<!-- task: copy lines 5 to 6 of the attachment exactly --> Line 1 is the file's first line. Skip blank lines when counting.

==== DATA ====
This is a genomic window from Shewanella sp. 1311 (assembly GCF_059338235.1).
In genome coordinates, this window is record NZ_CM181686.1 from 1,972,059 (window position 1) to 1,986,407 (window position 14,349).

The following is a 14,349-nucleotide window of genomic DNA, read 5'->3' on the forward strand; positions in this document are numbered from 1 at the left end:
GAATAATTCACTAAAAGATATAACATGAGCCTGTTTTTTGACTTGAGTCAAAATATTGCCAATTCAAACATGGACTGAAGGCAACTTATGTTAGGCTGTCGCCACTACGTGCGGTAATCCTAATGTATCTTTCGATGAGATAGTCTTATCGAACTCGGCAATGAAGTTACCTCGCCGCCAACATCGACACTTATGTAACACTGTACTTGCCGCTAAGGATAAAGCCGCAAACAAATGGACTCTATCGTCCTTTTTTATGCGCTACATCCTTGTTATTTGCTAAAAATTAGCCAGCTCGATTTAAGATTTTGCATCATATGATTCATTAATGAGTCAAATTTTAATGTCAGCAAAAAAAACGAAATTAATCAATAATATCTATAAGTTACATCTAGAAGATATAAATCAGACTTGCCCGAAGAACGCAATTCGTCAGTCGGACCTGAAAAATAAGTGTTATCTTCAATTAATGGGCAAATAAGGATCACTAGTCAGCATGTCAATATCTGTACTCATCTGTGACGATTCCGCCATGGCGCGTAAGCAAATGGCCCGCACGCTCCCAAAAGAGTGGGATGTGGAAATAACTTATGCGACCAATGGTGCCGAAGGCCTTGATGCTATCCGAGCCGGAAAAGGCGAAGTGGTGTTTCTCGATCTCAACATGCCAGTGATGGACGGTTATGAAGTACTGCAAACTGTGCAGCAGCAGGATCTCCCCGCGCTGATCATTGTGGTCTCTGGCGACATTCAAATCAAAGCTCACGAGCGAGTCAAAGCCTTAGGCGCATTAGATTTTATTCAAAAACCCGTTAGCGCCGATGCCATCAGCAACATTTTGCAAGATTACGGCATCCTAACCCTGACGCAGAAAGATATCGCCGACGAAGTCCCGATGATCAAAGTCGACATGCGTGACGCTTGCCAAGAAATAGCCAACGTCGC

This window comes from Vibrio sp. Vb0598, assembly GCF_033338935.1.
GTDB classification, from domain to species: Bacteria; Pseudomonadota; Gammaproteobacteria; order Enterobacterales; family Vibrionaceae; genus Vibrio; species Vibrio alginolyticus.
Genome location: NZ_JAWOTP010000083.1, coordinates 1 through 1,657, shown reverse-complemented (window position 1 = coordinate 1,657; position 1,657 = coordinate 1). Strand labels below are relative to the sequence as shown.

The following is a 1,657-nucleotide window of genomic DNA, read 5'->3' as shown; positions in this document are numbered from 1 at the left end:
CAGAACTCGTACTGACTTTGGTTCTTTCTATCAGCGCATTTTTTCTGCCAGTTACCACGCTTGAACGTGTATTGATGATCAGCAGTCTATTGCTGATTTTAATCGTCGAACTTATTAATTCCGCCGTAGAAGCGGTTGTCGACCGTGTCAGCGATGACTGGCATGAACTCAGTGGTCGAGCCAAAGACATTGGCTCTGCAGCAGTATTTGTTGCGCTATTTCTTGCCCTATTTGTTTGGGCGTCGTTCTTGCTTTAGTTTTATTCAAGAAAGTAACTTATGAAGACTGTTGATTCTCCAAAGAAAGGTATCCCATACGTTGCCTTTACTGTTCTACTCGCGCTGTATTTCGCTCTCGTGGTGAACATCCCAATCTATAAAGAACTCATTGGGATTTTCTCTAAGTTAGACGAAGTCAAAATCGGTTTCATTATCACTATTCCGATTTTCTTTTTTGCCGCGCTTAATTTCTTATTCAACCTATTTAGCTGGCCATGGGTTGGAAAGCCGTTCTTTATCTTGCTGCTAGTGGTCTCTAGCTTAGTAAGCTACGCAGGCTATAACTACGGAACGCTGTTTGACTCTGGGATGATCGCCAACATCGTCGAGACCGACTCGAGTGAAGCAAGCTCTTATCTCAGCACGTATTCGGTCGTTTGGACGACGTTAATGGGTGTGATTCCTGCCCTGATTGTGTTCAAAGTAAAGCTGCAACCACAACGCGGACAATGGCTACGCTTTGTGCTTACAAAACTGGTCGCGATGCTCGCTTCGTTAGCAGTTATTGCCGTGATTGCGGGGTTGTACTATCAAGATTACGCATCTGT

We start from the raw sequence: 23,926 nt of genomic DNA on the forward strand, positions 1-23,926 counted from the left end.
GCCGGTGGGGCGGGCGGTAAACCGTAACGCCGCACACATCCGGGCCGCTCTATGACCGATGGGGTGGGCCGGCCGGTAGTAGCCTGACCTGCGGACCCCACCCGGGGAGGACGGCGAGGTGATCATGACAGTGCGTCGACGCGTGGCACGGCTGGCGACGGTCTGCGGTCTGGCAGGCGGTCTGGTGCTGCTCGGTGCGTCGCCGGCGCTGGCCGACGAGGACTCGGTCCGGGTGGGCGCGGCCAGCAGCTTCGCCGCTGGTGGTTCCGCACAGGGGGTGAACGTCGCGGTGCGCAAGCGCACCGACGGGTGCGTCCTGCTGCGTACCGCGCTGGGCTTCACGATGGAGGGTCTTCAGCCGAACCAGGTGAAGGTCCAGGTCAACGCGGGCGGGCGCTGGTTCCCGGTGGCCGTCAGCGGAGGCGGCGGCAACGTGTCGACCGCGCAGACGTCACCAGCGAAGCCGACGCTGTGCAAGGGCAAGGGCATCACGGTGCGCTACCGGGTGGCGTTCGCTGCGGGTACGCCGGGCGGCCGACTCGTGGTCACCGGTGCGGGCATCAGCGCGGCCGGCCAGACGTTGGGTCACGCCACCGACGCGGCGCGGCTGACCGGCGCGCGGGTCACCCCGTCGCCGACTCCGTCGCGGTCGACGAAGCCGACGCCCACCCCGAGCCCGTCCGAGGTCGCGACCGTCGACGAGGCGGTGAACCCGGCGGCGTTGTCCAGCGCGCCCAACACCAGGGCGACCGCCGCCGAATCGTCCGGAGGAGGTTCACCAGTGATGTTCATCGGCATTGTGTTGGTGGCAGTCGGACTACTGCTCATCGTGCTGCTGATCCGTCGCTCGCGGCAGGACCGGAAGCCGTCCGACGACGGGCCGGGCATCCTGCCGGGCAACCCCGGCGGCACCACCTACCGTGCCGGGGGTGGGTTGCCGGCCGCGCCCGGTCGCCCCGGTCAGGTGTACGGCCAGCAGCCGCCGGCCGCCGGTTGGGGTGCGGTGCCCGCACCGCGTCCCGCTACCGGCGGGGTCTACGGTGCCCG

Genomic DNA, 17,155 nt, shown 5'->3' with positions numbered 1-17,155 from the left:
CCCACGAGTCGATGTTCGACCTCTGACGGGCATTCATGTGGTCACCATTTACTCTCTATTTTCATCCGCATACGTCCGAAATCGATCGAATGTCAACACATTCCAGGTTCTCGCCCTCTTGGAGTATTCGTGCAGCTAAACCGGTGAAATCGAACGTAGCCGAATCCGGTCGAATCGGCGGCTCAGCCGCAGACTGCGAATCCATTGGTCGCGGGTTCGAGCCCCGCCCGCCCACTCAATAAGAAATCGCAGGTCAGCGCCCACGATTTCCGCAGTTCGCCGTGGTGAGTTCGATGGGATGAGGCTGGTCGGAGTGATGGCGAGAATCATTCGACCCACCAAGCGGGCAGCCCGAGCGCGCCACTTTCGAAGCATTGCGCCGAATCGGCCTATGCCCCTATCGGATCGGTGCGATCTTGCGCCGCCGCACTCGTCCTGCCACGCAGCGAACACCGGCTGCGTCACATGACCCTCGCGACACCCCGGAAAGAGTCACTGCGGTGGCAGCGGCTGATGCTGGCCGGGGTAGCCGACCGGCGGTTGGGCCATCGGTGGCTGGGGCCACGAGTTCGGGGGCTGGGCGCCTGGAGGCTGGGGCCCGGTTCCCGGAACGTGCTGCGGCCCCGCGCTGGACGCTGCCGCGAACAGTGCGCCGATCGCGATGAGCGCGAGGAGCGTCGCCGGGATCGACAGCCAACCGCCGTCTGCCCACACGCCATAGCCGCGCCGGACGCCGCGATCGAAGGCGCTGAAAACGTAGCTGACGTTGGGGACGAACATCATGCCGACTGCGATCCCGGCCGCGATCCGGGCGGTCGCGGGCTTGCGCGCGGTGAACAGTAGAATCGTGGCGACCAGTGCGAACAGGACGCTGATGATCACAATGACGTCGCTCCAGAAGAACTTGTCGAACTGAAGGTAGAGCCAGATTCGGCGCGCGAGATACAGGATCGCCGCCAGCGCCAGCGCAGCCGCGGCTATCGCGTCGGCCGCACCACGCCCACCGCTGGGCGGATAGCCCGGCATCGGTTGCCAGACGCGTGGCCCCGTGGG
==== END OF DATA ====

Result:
This window comes from Vibrio sp. Vb0598, assembly GCF_033338935.1.
GTDB classification, from domain to species: Bacteria; Pseudomonadota; Gammaproteobacteria; order Enterobacterales; family Vibrionaceae; genus Vibrio; species Vibrio alginolyticus.